Under pressure from the European Commission, ByteDance, owner of the video-sharing app TikTok, has agreed to do more to protect children from hidden advertising and inappropriate content.
The Chinese-owned company fell under the spotlight in February last year following complaints from the European Consumer Organization (BEUC) that it was failing to comply with the Unfair Commercial Practices Directive, the Consumer Rights Directive and the Unfair Contract Terms Directive.
But it has now agreed to make a series of changes, most notably by allowing users to report ads and offers that could potentially push or trick children into purchasing goods or services.
There’s a new policy for branded content, banning the promotion of inappropriate products and services, such as alcohol, ‘get rich quick’ schemes and cigarettes.
Other changes include the introduction of a toggle which users are prompted to switch on when they publish content captioned with specific brand-related keywords such as #ad or #sponsored; and if a user has more than 10,000 followers, their videos will be reviewed by TikTok against its Branded Content Policy and Community Guidelines to ensure that the content is appropriate.
Paid ads will be identified with a new label, which will be tested for effectiveness by a third party, and users will be able to report undisclosed branded content, with new rules for hashtags and labels also to be be implemented.
Finally, there’s more clarification on how to purchase and use coins, how to get rewards from TikTok and how to send gifts.
“All social media platforms are required to play by the rules and make sure that consumers can easily identify commercial content, including when promoted by influencers,” says commissioner for justice Didier Reynders.
“We welcome TikTok’s commitment for more transparency in the way it operates its business activity. Thanks to our dialogue, consumers will be able to spot all kinds of advertisement that they are exposed to when using this platform.”
BEUC, though, believes that the moves don’t go far enough. TikTok’s copyright clause, it says, still gives the platform an overly-broad license to make use of the content generated and posted by its users.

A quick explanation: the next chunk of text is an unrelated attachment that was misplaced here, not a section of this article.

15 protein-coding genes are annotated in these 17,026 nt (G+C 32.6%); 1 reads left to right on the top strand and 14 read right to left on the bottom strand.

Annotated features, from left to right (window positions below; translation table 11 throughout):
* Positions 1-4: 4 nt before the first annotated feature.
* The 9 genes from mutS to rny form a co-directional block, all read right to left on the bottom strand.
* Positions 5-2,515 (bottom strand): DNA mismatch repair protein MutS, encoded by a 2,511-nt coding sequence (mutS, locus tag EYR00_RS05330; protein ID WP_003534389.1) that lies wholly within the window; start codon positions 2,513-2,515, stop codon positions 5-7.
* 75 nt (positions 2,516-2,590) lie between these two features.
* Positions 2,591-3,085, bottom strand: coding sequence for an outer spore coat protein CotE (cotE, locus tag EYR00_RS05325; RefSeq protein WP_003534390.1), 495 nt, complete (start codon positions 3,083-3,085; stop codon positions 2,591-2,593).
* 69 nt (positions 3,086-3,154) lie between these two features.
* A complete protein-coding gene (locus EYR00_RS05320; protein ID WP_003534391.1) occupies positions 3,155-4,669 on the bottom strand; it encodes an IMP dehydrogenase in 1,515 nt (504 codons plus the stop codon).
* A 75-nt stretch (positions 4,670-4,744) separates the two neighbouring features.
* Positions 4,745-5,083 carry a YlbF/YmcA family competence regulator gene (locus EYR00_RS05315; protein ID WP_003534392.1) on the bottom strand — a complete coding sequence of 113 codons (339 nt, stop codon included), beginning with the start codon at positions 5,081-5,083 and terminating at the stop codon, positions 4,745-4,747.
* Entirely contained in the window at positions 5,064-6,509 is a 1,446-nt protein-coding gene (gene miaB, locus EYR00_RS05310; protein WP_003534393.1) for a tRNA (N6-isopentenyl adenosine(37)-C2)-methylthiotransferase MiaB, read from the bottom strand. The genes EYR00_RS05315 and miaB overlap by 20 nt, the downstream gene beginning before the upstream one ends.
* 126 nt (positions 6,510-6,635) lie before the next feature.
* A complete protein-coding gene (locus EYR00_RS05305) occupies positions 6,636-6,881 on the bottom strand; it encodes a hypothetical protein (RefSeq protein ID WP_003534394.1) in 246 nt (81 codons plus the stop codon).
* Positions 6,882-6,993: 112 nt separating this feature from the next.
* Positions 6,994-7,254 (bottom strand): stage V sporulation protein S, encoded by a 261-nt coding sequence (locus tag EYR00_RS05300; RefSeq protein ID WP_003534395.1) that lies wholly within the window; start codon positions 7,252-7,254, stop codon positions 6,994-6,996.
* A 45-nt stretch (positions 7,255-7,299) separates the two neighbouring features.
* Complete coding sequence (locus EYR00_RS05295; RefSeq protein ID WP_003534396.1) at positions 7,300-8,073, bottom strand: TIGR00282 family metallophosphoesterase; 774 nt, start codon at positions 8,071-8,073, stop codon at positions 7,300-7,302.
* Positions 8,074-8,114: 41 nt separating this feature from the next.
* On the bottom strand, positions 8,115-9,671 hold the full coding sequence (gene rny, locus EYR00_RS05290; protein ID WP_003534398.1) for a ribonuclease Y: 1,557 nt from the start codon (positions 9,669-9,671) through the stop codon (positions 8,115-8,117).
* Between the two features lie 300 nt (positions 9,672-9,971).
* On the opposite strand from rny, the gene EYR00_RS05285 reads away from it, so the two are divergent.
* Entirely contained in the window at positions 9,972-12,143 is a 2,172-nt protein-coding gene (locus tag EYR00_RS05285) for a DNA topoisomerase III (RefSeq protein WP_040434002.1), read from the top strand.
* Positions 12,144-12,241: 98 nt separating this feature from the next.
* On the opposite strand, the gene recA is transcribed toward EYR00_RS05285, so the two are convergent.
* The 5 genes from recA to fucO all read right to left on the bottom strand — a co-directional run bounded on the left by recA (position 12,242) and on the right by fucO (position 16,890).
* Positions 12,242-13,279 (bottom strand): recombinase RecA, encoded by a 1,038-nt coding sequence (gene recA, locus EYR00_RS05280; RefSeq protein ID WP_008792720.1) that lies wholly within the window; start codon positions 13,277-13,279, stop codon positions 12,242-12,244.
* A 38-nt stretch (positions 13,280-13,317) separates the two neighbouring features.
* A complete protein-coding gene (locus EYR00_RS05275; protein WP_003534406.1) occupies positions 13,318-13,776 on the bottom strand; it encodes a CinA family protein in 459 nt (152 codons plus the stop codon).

It’s also concerned about the lack of mechanism to protect young users from abuse by influencers when they purchase TikTok ‘virtual coins; and, it says, TikTok has failed to make commitments to stop profiling and targeting children with personalized advertising.
“We are particularly worried that the profiling and targeting of children with personalised advertising will not be stopped by TikTok. This is in contradiction with the five principles on advertising towards children adopted by the data protection and consumer protection authorities last week,” says BEUC deputy director general Ursula Pachl.
“We now urge the authorities to closely monitor TikTok’s activities and to take national enforcement actions if commitments do not deliver. This must not be the end of the story. BEUC and our members will keep a close eye on the developments.”
In a report earlier this year, UK regulator Ofcom found that half of British children, including 16 per cent of three-to-four-year-olds, used the platform – despite an official minimum age of 13.
The Commission says it plans to carry on monitoring TikTok, and particularly the way it handles child users. Its main concern, it says, is children’s understanding of the commercial aspects of TikTok’s practices, such as personalized advertising.